According to the description of the drawing, “a game character 500 associated with the player or user is being attacked in the computer simulation by an adversary character 502 wielding a weapon 504. The player may have reacted correctly but too late to deflect the attack, in which case the game is altered from the player character 500 dying or being severely incapacitated to being afflicted with a lesser injury, such as a flesh wound as indicated at 506.” Hence, the implementation of the feature during in-game combat situations is clear.
However, this isn’t all, as the feature also works for the opposite; when the player attacks an adversary, in which case, if the attack is missed by the player in a small hit-zone, the hit-zone is enlarged for present or future events so as to make it more manageable for the player to surpass an obstruction. “In Figure 6, an enemy character 600 in the simulation may be emulated as being killed or severely wounded if the player successfully attacks the character 600 within a relatively small hit zone 602. The player may have reacted correctly but too late or too inaccurately to implement the attack within the hit zone 602, in which case the game is altered by, for future events or for the present event, enlarging the hit zone to the larger size 604 shown in Figure 6,” states the patent.
Additionally, Sony Interactive Entertainment doesn’t seem to discuss any software implementation of the feature but rather through the use of certain hardware, such as sensors, including eye tracking sensors, accelerometers and other motion sensors, and muscle sensors, “The controller 202 in Figure 2 can have a variable difficultly setting that communicates with the simulation to alter game state. Essentially, the player intent and decision being made is identified (such as by detecting a muscle spasm using the biometric sensor 208, or eye tracking using the camera 212, etc.) and the game selectively altered accordingly.” Of course, this may also work for virtual reality (VR) hardware.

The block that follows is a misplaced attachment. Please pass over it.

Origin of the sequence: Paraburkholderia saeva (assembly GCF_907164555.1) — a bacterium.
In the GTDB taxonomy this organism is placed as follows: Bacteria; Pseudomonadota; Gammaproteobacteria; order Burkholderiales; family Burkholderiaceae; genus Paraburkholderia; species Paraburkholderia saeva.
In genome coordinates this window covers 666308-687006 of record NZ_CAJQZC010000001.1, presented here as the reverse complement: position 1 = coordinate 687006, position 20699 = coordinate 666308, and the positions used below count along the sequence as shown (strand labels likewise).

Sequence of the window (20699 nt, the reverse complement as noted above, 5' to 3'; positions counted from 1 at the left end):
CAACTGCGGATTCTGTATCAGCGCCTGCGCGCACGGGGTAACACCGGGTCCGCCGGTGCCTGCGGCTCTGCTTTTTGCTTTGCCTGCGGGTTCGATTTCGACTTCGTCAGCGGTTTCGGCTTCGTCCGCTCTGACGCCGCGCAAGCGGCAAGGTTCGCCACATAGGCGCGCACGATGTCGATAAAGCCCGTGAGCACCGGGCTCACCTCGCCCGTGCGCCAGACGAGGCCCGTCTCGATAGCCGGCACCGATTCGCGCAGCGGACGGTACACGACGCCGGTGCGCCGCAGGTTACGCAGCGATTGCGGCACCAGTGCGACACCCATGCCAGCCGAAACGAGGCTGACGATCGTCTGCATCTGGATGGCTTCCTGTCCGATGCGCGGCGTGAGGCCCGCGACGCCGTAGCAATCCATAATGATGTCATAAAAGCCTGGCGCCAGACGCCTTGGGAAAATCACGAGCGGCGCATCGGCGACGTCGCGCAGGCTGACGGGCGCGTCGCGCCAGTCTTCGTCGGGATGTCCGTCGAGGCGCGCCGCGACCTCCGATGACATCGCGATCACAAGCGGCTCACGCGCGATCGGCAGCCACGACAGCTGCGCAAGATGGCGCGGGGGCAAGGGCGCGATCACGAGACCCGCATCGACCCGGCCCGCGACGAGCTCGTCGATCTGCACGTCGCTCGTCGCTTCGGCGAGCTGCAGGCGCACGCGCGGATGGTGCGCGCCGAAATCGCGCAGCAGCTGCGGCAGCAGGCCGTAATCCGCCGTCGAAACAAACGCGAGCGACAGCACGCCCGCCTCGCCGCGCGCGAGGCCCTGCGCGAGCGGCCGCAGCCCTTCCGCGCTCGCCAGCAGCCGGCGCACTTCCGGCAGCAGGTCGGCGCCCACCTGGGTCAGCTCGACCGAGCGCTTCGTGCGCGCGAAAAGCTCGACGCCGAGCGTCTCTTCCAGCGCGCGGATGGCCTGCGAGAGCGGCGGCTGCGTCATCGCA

“Finger tracking on controller may be used prior to button push or joystick move to track the pose of the player’s hand in real-time as an indication of correctness of reaction or response. A see-through camera and/or capacitive sensor may be used for this purpose,” it mentions. “The system can transparently learn what the player’ s reaction time is, make it part of the player’ s profile, and then scale the handicap that future games accord the player based on that.”
In this case, “handicap” refers to a part of a player’s profile for cooperative online games, which will match the player with other such players that have the same or similar reaction times during online multiplayer sessions. Furthermore, the “handicap” may also vary according to the time of the day, such as during the morning, when the player is the most alert and the exhaustion of the player due to fatigue or any such issues.
It’s yet to be seen how Sony Interactive Entertainment is to implement this technology into its video games and consoles, but the feature does seem rather intriguing and will particularly assist new players and those that aren’t too fond of complications in video games (ahem, FromSoftware). While, theoretically, the patent does showcase a promising technology, how exactly it will come to fruition (if it all), only time will tell.
What do you think about this? Do tell us your opinions in the comments below!